TCM physician who treated patients during circuit breaker fined $10,500

Wan Ting Koh
·Senior Reporter
·4 min read
Traditional Chinese Medicine acupuncture.
Traditional Chinese Medicine acupuncture. (PHOTO: Getty Images)

SINGAPORE — A Traditional Chinese Medicine (TCM) practitioner who provided medical services during the circuit breaker period last year was fined $10,500 on Wednesday (7 April).

Nie Xin, a 46-year-old Singaporean, was the sole owner of D&N Chinese Treatment Centre at Jalan Bukit Ho Swee.

She pleaded guilty on Wednesday to one charge of leaving her residence without reasonable excuse during the partial lockdown period, and two charges of failing to ensure the premises were closed on 29 April. Another four charges of a similar nature were taken into consideration for her sentencing.

A day before the circuit breaker kicked in on 7 April last year, the Ministry of Health (MOH) issued a circular to all TCM practitioners stating that all non-essential TCM services and treatment should be deferred from 7 April for a period of four weeks, and that only essential TCM services could continue.

Services such as acupuncture and moxibustion were banned during this period as these involved direct and prolonged contact with patients.

TCM clinics would only be deemed essential service providers if they provided adjuvant therapy for cancer or other chronic conditions. Any TCM practitioners who wished to practise during this period would need to notify MOH of their intention but Nie did not do so.

A Singapore permanent resident, Wang Qian, 43, contacted Nie at 10am on 29 April to ask if the clinic was open that day. Wang informed Nie that her eldest son had not recovered from a cough since December 2019 and asked if Nie could check on her son.

Nie said that the clinic was closed but asked Wang to make an appointment over the phone to collect medicine from her at the clinic. Wang also informed Nie that she had difficulties sleeping, and Nie arranged to meet her and her son at D&N at about 12.45pm that day.

At about 11am that same day, a Singaporean man, Bryan Cheong, asked Nie to make an appointment for his wife, Zhang Yan, as she felt pain in her waist. Nie arranged to meet her at about 1pm.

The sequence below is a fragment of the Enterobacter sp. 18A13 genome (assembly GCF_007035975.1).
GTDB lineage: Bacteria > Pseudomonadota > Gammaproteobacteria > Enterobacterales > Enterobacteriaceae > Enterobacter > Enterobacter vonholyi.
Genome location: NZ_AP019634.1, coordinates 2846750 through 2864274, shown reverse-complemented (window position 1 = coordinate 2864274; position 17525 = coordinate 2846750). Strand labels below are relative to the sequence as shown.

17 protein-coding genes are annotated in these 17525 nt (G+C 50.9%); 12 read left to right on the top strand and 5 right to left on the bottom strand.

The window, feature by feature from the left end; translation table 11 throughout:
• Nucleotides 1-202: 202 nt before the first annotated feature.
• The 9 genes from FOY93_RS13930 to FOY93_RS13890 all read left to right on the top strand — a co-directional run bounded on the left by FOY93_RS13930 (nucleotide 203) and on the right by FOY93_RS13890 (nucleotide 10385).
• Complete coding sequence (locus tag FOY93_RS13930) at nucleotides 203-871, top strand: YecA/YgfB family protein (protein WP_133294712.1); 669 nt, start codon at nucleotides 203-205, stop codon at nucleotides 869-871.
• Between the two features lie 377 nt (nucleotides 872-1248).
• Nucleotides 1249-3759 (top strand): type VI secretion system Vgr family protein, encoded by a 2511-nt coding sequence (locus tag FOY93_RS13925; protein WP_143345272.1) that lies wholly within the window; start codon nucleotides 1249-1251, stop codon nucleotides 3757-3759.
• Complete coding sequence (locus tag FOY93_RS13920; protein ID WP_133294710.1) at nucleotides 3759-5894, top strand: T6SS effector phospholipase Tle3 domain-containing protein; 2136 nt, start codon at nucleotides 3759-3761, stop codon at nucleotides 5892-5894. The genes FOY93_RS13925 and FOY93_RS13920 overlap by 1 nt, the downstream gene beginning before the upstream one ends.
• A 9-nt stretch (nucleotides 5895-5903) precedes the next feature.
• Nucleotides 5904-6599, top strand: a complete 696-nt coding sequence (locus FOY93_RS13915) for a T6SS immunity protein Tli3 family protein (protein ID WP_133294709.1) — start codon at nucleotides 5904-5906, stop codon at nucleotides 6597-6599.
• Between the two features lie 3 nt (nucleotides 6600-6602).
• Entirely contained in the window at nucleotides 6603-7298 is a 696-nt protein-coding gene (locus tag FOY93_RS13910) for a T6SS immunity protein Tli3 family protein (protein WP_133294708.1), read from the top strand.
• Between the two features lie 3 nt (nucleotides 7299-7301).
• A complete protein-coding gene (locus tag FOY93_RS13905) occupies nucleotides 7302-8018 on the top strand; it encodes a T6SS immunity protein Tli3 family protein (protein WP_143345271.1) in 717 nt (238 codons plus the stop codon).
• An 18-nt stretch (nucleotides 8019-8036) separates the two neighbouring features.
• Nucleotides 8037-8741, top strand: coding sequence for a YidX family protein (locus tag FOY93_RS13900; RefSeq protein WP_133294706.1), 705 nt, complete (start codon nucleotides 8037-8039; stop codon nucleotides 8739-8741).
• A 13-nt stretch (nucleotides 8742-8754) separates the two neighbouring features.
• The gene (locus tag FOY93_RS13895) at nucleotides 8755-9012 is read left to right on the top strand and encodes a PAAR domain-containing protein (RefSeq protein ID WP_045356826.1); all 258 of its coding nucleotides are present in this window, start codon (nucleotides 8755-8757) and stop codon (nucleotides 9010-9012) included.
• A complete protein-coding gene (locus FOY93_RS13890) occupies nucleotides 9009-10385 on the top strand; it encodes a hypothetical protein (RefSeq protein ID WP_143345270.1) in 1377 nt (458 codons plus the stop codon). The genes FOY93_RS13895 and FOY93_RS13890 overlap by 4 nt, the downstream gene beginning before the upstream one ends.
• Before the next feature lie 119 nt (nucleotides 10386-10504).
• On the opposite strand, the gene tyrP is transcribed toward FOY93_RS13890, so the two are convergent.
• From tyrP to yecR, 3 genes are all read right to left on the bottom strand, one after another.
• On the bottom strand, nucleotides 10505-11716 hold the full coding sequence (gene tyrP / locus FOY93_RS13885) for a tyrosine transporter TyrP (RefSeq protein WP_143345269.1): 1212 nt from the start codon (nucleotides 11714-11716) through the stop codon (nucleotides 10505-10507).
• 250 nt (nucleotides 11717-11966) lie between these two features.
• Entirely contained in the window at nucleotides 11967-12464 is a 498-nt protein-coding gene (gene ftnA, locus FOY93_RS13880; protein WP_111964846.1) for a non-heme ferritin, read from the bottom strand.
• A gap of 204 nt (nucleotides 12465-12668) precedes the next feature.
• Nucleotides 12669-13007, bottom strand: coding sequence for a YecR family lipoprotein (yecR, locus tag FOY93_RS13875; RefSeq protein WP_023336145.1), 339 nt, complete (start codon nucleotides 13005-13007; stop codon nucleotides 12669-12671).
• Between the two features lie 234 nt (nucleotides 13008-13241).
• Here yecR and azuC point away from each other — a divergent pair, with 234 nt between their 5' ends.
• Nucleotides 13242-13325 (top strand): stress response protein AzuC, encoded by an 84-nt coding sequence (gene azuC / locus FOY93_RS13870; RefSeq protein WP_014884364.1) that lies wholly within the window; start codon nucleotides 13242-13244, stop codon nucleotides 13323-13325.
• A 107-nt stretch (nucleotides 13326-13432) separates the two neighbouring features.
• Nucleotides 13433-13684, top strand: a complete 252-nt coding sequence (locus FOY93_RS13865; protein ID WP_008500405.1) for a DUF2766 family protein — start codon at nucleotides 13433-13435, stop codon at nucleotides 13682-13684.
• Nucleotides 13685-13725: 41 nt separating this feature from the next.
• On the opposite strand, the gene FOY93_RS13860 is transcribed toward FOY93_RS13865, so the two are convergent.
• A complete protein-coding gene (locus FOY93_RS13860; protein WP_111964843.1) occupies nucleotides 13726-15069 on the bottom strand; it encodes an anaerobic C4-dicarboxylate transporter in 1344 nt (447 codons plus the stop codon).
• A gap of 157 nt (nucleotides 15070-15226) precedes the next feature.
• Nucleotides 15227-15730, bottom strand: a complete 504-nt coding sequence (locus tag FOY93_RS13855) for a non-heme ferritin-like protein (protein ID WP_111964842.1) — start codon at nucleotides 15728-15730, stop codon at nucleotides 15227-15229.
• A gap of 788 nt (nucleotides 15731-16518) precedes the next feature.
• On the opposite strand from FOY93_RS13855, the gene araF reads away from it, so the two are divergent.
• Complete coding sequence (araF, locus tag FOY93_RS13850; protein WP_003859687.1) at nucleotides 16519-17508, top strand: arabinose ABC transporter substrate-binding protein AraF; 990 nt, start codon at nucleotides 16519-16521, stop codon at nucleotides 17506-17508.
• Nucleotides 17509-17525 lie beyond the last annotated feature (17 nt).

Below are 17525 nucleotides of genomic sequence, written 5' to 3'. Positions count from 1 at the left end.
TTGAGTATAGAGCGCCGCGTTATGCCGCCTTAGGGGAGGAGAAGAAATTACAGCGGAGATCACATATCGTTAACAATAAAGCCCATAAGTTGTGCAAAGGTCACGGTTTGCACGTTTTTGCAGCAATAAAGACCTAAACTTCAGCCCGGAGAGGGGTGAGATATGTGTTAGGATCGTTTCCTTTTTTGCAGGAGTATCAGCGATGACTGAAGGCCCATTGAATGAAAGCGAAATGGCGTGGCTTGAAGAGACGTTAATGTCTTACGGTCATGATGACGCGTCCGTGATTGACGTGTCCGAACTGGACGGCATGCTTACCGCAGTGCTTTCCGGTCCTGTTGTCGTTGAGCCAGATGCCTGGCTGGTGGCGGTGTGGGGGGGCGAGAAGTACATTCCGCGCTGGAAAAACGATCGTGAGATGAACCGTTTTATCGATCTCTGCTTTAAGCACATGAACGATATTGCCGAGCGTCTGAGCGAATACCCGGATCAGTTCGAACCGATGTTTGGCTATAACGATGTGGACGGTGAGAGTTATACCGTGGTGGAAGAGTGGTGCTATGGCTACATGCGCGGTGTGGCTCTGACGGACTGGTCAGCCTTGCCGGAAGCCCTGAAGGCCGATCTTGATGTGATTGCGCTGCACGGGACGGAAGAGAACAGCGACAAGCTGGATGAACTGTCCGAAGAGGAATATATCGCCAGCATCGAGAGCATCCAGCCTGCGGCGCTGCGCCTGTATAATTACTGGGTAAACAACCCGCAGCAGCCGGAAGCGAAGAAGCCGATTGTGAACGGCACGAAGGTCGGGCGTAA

Nie left her residence for her clinic and checked Wang’s mouth and the tongue of Wang’s son while donning a mask.

She prescribed the son some powdered medication for his cough and some medication for Wang, charging her $315 in total. Mother and son left after 15 minutes.

Cheong and Zhang arrived at about 1pm and Nie treated Zhang. She prescribed her medication and herbal tonic, charging her $325 in total. The couple left after one hour and 10 minutes.

Zhang complained about the services and Nie later returned the $325 that Zhang had paid. Cheong notified the Ministry of Trade and Industry via email that Nie had provided unauthorised services during the circuit breaker period, on 15 May last year.

In the course of initial investigations, Nie only admitted that she had seen Zhang at D&N on 29 April, but did not reveal that she had seen other customers during the circuit breaker period.

Upon conducting further investigations and reviewing the available receipt books at D&N, investigators confirmed that she had left her residence on no less than three occasions during the circuit breaker period, on 11, 23 and 29 April last year. Nie saw a total of five customers.

The services and treatment provided to the five customers were non-essential. Nie had made appointments using her handphone to see the customers at D&N and collected a total of $1,070 as payment.

Nie’s lawyer, Nicole Huang, said that Nie was a mother of two children, aged 16 and 22, and had served patients locally and abroad for 21 years.

Nie gives free monthly consultations and treatment to the elderly and needy. She had thought that her clinic would remain closed during the circuit breaker period and did not submit the clinic’s name to MOH.

She had acceded to patients’ request to open the clinic because of her “longstanding relationship” with them, and was worried that their condition would deteriorate.

As for Cheong and Zhang, both had approached Nie for a refund as Zhang’s symptoms allegedly worsened. Nie refunded her the money but was “continually harassed by them” according to the lawyer.

They sought exorbitant sums of money for compensation and threatened her constantly, causing Nie distress, said Huang.

No action was taken against Zhang and the other patients.

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